Over the weekend, the third-biggest U.S. commercial mortgage servicer filed for bankruptcy.
Capmark Financial Group Inc. issued a press release Sunday indicating that it had filed a voluntary petition for relief under Chapter 11 of the U.S. Bankruptcy Code in the U.S. Bankruptcy Court for the District of Delaware.
The Horsham, Pa.-based firm said it plans to use bankruptcy to restructure and cut its corporate debt. It also hopes to maximize value for “stakeholders,” though bankruptcy generally wipes out all shareholder equity.
The filing was no surprise; Capmark originally warned in April that it might be forced into bankruptcy.
While dozens of its subsidiaries also filed, Capmark Bank was not included in the filing. Capmark recently poured $600 million into the bank, and the bankruptcy is not expected to impact the bank or its existing lending commitments.
“Capmark Bank will continue to serve its customers,” the statement said.
The rest of the organization is expected to continue conducting business during the bankruptcy process using more than $500 million in cash and liquid assets.
“We view this reorganization process as an unfortunate but necessary response to recent unprecedented conditions in financial and commercial real estate markets, which presented a significant challenge for Capmark and similarly situated finance companies,” Capmark President and Chief Executive Officer Jay Levine said in today’s statement.
Capmark has been negotiating a restructuring plan with its primary creditor constituencies and expects to iron out a deal in the next few months.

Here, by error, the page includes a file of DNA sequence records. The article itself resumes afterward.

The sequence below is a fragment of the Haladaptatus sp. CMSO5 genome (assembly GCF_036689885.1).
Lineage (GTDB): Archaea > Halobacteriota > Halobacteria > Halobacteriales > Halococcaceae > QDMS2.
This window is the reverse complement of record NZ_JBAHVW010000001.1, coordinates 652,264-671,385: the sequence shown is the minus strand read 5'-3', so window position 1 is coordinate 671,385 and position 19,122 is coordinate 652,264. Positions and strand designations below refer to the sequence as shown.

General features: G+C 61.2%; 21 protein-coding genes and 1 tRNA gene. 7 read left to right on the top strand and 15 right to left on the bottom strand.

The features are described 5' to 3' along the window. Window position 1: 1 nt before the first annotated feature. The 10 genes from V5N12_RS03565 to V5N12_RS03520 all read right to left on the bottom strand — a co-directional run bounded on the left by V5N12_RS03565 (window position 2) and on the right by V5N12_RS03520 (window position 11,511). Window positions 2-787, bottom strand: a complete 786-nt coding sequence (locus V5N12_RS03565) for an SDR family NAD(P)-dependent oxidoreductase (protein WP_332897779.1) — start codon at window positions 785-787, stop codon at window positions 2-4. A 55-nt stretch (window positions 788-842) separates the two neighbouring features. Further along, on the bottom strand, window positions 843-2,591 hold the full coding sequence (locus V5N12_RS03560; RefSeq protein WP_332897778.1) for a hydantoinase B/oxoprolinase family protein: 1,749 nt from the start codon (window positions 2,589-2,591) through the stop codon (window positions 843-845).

Capmark subsidiary Capmark Finance Inc., which was listed among the subsidiaries that also filed, was ranked as the third biggest commercial mortgage servicer in the second quarter by the Mortgage Bankers Association. As of June 30, the unit serviced 32,357 loans for $248.7 billion.
Last month, Capmark announced that it had entered a deal to sell its mortgage banking and servicing operations in North America for $490 million to Berkadia III LLC — a newly formed venture between Berkshire Hathaway and Leucadia National Corp. The agreement involved an “asset put agreement” that gives it the right to sell its mortgage banking and servicing operations in North America for $490 million. Also included in a potential sale would be all assets tied to the mortgage business.
In the event of a bankruptcy sale, the cash sale price would drop to $415 million.
“If Capmark is in a chapter 11 proceeding, exercise of the put option would be incorporated into a Bankruptcy Code section 363 sale process in which Capmark would seek court authorization to exercise the put option and close on the sale,” last month’s statement said. “In a section 363 sale process, the agreement would serve as a baseline or floor bid price for the mortgage business.”
Today’s announcement highlighted that Capmark has 60 days from the date of the bankruptcy filing to exercise the put option.
Capmark said in plans to seek court approval to complete the sale if it doesn’t get any better offers.